Just Give Job Seekers the Information They Need

I’ve written in the past about ensuring that job postings are free from potential discrimination. But, summer is also the time when we think about internships and attracting early career talent. No, this is not going to be a screed about millennials and their work ethic. Rather, I will ask you to consider whether your job postings are appealing to them.

This article encourages employers to be direct, rather than using jargon in their postings. More importantly, and in contrast with the stereotype that younger workers are looking for things that are flashy, the more effective ads had basic information. Apparently, listing things like salary ranges, location, and the company’s mission is important. Who knew?

What is effective in marketing, which is what job postings really are, changes regularly. So, what works now may not work in 12 months. Fortunately, this is a data-rich environment, so there are things you can do to measure the success of your postings:

1) Experiment with language and see which versions attract more interest.

2) Get input from recent hires on the content of the ads. This will help keep you current as to what job seekers in a specific demographic are looking for.

3) Your ATS probably does keyword searches on resumes and your social media likely relies on keywords, perhaps those same ones, to show up in better places on the web. Measure whether those keywords are attracting the people you want to reach.

The message here is really not to get overly cute or overthink job postings for entry level positions or internships. If you are direct and provide the job seeker what s/he is looking for, you are likely to attract more interest.

Accountability, Fear, and Changing a Culture

Uber finds itself in the news for lots of reasons, not all of them good.  The most recent story concerns the firing of 20 employees for a variety of bad behaviors to show that they were being held accountable for their actions.  I am not so concerned with whether this was a good move as much as if it will lead to change.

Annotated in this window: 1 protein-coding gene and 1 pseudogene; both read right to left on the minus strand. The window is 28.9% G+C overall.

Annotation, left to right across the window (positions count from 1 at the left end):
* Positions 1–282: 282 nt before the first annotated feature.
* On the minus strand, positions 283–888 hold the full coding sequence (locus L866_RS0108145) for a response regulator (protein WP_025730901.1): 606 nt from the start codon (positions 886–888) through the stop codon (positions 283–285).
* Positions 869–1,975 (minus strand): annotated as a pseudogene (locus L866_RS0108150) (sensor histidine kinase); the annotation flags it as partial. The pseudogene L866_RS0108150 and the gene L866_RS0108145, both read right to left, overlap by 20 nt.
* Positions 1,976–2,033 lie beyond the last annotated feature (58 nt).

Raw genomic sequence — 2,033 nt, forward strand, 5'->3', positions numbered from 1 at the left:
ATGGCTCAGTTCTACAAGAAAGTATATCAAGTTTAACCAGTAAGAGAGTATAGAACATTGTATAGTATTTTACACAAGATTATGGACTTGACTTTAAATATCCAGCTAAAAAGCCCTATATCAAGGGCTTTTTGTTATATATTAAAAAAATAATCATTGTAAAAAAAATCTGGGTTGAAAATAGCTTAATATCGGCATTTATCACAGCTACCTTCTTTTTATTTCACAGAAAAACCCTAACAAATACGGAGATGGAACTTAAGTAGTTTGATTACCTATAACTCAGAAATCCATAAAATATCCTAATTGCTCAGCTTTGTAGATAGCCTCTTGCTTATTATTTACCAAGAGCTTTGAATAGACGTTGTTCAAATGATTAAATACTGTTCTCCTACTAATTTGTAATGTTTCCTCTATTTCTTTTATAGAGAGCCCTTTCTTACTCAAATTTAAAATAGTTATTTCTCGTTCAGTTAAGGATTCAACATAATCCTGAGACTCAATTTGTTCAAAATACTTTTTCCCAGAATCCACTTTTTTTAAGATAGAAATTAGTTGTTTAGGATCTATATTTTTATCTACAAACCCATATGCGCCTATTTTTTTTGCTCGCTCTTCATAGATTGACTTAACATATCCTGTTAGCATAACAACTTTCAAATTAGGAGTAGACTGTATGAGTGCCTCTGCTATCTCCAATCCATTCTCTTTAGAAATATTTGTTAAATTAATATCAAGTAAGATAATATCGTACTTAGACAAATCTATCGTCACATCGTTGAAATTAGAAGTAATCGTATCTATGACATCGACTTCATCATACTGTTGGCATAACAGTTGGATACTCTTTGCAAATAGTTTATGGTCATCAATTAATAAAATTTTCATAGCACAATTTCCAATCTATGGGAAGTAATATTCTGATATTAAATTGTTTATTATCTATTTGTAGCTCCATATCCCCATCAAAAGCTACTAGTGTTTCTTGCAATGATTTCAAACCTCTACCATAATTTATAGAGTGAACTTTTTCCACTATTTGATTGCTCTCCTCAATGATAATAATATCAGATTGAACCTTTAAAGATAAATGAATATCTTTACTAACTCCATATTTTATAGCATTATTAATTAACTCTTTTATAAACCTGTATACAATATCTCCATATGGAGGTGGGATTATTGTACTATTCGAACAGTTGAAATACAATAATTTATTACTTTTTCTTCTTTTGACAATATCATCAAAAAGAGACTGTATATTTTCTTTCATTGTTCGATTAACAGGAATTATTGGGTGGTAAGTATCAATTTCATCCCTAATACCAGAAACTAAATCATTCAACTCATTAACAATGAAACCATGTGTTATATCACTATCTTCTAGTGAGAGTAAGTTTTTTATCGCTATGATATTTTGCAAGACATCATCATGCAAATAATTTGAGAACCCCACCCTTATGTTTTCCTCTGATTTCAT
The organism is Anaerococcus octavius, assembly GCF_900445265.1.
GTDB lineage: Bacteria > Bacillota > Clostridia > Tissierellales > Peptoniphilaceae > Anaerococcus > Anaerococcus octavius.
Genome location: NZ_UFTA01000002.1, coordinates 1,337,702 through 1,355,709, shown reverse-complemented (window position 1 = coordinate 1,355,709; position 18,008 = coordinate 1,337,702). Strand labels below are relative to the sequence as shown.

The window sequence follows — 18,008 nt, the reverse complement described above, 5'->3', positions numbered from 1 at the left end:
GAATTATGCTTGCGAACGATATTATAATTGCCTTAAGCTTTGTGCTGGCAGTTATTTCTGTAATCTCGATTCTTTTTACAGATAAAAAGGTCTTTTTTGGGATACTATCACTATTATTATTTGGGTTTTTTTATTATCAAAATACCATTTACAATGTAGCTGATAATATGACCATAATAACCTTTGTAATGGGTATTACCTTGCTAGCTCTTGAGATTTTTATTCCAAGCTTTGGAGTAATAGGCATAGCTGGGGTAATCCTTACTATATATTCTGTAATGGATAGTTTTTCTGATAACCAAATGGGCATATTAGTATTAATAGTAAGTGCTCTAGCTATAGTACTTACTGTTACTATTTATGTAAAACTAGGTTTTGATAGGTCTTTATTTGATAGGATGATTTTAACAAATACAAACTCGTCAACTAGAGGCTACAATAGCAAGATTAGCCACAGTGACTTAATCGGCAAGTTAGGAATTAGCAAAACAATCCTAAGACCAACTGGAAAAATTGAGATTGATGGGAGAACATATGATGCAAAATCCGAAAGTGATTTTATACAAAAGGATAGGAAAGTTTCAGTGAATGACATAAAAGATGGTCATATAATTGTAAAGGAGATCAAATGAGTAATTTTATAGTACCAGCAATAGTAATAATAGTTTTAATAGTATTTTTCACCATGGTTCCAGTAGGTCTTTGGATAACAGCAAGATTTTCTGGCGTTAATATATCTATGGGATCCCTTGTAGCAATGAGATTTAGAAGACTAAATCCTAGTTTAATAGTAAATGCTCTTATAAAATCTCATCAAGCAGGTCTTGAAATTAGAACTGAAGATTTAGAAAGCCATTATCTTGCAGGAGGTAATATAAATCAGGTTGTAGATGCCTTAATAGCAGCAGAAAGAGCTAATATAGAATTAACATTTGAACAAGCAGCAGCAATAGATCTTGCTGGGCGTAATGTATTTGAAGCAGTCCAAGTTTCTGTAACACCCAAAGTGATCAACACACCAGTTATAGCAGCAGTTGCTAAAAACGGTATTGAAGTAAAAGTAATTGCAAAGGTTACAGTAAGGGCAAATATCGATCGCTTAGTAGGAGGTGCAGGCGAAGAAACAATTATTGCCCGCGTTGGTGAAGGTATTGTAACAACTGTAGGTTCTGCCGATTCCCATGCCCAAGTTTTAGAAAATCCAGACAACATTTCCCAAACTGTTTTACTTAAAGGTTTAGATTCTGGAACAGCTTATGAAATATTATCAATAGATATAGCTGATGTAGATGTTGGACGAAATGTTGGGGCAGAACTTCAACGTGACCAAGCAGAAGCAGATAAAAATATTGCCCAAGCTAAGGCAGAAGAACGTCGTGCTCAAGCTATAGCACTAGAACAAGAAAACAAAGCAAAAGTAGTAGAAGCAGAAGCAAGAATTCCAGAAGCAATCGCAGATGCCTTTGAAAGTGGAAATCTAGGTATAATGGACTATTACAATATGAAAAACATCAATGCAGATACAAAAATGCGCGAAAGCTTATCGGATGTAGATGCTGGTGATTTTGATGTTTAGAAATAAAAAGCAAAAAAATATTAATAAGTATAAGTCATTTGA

Certainly, the publicness of the firings meant that they were done as a message to Uber employees and the investment community.  It says, “Yes, we hear you about our culture and we are doing something about it.”  What it doesn’t say is, “You have been rewarding our CEO who does the same things, but we are not so sure what to do about that.”

Firing a bunch of people does not improve a company’s culture, even if it was the right decision.  Rather, it instills fear.  And while it may convey a message of what will not be tolerated, the action does not reinforce any positive behaviors that senior management would like to see.  It is almost like sentencing people to hang by the neck until they cheer up.

Uber has grown their business by the asking for forgiveness rather than permission.  That type of a model, by definition, rewards people for bending the rules to the extreme.  Their challenge is how to continue with a culture based on disrupting the status quo but respects the people who support it.  That will require threading a pretty small needle.

Changing a culture requires time and consistency.  Management needs to look at every aspect of its people processes (recruiting, hiring, onboarding, training, compensation, performance management, and succession planning) and ask, “Have we put in the right incentives and are we modeling the correct behaviors for a sustainable culture?”  Cultures do not happen overnight and they do not change after a few heads roll.

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